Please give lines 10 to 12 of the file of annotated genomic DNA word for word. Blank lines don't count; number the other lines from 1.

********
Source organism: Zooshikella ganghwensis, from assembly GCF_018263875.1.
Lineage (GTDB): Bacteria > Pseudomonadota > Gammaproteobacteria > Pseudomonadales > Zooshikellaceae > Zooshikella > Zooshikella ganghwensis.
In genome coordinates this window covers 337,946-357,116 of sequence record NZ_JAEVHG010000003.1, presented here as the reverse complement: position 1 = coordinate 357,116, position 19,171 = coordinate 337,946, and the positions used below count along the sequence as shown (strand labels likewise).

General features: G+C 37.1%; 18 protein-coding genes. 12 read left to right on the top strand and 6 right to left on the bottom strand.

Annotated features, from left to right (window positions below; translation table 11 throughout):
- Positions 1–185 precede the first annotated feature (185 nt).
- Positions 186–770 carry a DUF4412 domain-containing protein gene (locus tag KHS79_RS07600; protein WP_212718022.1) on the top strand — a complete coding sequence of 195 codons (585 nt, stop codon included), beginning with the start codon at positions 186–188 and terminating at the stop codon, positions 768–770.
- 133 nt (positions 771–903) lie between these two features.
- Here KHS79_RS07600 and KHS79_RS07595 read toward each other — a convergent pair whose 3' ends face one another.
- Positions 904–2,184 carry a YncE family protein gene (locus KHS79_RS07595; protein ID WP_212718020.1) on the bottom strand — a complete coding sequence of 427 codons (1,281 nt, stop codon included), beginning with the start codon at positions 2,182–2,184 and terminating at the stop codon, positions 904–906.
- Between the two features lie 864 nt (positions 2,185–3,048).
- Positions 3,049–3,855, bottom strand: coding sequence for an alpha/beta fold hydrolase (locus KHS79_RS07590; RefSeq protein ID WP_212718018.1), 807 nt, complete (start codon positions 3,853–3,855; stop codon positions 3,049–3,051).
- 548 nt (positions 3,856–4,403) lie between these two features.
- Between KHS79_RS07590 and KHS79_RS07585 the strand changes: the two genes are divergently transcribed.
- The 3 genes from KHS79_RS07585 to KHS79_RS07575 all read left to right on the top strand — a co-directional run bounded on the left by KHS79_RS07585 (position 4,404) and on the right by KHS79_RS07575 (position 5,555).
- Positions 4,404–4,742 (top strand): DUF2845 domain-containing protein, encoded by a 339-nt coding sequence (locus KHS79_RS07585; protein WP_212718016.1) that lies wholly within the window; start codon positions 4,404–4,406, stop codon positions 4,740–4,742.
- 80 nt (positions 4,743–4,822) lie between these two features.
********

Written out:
- Positions 904–2,184 carry a YncE family protein gene (locus KHS79_RS07595; protein ID WP_212718020.1) on the bottom strand — a complete coding sequence of 427 codons (1,281 nt, stop codon included), beginning with the start codon at positions 2,182–2,184 and terminating at the stop codon, positions 904–906.
- Between the two features lie 864 nt (positions 2,185–3,048).
- Positions 3,049–3,855, bottom strand: coding sequence for an alpha/beta fold hydrolase (locus KHS79_RS07590; RefSeq protein ID WP_212718018.1), 807 nt, complete (start codon positions 3,853–3,855; stop codon positions 3,049–3,051).